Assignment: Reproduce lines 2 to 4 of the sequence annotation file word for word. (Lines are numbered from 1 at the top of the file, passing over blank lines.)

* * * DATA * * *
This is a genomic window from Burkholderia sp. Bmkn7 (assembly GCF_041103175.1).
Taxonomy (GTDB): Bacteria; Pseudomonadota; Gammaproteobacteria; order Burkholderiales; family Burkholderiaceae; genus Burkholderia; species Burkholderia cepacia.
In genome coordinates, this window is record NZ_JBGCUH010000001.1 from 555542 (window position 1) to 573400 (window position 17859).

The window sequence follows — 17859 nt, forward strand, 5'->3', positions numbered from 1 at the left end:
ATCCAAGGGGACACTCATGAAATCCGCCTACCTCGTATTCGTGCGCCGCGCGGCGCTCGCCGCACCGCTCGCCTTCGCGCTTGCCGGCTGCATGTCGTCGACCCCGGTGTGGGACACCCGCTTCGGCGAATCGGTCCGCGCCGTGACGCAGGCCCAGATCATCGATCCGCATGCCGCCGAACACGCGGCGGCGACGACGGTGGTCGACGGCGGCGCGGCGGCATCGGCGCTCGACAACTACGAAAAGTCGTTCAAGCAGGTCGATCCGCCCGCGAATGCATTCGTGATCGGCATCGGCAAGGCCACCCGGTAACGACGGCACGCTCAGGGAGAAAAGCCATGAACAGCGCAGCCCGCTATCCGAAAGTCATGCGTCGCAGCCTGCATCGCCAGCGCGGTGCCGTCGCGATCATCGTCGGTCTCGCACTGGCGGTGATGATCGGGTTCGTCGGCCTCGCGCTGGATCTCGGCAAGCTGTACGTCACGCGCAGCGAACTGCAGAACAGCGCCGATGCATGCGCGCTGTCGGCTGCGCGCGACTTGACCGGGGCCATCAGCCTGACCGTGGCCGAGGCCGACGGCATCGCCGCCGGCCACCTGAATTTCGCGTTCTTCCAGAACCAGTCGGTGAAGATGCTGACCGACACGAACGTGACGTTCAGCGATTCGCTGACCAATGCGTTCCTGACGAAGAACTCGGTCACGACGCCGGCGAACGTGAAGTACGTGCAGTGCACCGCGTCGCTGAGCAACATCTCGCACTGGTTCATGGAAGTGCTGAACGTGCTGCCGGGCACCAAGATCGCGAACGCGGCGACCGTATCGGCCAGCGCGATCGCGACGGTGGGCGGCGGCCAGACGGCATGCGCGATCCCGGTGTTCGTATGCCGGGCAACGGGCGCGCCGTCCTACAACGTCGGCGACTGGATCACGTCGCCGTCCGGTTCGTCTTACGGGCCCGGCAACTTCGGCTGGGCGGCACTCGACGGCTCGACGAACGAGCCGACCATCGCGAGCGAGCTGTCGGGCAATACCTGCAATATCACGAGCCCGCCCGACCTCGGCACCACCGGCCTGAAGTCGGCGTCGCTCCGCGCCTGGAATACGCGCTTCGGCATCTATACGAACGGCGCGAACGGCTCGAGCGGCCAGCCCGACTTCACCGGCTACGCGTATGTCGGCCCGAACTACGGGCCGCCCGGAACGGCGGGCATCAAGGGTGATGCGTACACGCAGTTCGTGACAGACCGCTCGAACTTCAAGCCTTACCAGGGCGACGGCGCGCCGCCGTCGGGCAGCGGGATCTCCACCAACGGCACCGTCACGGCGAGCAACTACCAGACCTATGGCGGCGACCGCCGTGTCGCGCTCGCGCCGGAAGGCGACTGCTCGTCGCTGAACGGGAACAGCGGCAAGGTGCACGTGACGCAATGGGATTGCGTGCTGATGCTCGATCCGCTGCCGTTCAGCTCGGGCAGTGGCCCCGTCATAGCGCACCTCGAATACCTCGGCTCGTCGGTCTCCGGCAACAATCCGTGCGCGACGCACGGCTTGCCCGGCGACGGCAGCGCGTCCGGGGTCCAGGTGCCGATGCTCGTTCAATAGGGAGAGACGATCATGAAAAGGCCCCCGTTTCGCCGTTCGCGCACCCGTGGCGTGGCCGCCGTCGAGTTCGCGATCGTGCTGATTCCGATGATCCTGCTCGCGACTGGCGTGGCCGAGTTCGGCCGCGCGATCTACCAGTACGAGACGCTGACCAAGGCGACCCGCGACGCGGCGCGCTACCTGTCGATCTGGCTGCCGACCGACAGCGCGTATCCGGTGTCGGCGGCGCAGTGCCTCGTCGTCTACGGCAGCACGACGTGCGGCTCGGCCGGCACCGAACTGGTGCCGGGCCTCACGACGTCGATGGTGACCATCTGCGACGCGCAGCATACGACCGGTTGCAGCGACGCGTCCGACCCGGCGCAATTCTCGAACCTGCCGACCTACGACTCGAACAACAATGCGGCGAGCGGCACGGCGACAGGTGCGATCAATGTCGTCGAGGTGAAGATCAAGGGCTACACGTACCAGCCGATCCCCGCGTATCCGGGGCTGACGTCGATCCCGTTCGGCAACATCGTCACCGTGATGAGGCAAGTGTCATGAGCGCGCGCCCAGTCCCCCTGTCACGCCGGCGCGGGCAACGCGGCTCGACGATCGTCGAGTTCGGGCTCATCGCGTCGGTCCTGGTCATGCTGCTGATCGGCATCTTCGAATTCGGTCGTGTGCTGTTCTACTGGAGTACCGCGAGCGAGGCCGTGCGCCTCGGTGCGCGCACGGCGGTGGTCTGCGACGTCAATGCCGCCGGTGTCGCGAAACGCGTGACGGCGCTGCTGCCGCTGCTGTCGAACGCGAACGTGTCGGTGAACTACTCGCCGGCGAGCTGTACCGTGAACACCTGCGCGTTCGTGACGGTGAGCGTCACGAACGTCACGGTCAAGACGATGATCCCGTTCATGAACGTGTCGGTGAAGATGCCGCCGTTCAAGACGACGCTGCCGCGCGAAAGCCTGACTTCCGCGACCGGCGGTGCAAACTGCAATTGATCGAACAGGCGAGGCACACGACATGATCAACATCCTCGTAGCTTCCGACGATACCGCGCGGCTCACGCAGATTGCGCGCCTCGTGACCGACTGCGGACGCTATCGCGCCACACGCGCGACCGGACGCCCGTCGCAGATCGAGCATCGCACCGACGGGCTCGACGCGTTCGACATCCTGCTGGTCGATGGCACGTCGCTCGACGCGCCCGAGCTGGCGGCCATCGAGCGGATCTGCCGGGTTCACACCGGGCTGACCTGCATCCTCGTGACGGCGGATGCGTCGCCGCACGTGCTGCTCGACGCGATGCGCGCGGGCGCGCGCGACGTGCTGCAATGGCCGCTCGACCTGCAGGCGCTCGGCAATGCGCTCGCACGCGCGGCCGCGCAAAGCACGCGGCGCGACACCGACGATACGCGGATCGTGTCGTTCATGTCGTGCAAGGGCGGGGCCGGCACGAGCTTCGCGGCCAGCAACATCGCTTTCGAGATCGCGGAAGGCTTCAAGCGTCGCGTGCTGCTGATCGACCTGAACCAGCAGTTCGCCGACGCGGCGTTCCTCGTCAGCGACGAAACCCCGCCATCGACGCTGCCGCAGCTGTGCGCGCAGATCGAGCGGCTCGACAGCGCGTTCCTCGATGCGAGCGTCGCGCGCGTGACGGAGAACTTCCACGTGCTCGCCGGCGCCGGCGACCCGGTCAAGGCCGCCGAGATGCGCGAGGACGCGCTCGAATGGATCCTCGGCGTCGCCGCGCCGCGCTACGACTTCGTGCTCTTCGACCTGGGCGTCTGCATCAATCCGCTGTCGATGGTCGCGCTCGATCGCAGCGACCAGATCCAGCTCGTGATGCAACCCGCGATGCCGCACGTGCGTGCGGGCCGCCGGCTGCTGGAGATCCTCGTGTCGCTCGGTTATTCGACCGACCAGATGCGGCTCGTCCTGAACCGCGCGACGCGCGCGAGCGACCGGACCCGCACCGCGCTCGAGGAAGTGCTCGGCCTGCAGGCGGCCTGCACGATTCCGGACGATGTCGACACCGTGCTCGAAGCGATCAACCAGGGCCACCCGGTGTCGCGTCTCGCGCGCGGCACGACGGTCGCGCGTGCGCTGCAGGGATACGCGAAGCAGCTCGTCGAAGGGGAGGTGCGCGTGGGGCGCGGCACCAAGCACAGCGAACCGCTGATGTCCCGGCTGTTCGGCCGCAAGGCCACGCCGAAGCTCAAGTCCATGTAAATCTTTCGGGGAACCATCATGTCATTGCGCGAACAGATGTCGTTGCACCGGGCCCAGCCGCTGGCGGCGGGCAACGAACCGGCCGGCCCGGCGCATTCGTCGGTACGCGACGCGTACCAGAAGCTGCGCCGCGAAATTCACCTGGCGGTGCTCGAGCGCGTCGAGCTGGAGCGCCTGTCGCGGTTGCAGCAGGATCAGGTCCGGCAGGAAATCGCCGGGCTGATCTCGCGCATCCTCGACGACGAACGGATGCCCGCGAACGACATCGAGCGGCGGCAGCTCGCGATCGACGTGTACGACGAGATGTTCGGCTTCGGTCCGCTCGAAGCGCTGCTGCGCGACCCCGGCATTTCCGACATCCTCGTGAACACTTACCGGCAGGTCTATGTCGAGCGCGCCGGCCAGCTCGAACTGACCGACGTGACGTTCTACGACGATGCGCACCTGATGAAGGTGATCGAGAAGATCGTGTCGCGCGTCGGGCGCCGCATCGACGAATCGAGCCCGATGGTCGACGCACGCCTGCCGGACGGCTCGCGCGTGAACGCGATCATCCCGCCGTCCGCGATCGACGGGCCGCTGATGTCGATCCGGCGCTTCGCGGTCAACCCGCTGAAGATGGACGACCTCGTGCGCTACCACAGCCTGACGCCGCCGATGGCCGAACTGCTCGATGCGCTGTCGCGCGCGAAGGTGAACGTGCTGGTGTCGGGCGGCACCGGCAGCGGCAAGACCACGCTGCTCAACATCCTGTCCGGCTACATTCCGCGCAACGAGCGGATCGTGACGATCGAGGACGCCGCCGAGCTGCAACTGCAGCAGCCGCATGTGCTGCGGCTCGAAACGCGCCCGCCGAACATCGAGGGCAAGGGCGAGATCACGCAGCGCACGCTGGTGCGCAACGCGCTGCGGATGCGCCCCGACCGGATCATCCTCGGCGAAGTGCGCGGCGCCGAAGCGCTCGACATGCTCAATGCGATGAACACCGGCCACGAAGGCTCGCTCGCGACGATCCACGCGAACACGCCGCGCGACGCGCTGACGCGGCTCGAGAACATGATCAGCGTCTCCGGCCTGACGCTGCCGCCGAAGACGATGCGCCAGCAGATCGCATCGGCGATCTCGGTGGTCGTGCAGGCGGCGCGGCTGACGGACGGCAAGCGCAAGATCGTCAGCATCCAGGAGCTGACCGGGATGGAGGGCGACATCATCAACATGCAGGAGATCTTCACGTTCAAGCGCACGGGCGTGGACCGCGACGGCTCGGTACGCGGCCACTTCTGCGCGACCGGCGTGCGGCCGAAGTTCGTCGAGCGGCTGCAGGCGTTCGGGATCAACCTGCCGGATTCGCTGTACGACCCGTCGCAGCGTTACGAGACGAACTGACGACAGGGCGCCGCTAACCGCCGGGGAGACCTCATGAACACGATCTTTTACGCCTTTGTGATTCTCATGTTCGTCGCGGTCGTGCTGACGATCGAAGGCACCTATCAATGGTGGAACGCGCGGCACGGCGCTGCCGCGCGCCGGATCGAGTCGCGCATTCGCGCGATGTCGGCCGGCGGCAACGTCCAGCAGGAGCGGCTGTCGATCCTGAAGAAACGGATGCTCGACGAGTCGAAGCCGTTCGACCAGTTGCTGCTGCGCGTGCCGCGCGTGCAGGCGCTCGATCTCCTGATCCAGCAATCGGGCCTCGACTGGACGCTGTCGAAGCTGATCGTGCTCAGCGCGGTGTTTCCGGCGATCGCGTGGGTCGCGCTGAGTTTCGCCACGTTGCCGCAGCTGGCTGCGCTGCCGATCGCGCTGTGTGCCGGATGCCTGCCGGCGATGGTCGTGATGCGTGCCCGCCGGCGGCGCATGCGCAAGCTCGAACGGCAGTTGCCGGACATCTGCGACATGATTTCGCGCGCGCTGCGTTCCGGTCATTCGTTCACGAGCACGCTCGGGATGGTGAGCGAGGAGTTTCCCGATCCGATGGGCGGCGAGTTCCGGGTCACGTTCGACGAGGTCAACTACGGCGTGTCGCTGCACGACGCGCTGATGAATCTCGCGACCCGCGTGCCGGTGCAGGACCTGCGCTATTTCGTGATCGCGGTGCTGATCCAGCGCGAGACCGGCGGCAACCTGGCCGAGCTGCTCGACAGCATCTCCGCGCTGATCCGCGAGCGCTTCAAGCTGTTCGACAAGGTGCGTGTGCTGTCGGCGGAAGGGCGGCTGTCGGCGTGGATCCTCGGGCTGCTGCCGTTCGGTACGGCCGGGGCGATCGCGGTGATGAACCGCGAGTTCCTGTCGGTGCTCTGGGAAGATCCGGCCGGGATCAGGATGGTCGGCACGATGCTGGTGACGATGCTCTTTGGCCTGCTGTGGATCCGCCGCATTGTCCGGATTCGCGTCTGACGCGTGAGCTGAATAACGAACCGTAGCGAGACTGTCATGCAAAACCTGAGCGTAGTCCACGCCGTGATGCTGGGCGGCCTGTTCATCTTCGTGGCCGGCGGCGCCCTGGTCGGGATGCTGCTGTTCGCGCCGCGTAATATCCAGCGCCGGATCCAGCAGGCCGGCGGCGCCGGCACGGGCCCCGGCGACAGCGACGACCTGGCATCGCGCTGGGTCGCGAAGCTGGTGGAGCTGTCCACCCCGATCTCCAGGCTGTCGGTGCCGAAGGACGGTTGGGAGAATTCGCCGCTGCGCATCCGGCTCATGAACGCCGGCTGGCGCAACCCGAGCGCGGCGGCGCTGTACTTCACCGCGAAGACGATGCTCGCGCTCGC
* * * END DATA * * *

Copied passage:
Taxonomy (GTDB): Bacteria; Pseudomonadota; Gammaproteobacteria; order Burkholderiales; family Burkholderiaceae; genus Burkholderia; species Burkholderia cepacia.
In genome coordinates, this window is record NZ_JBGCUH010000001.1 from 555542 (window position 1) to 573400 (window position 17859).

The window sequence follows — 17859 nt, forward strand, 5'->3', positions numbered from 1 at the left end: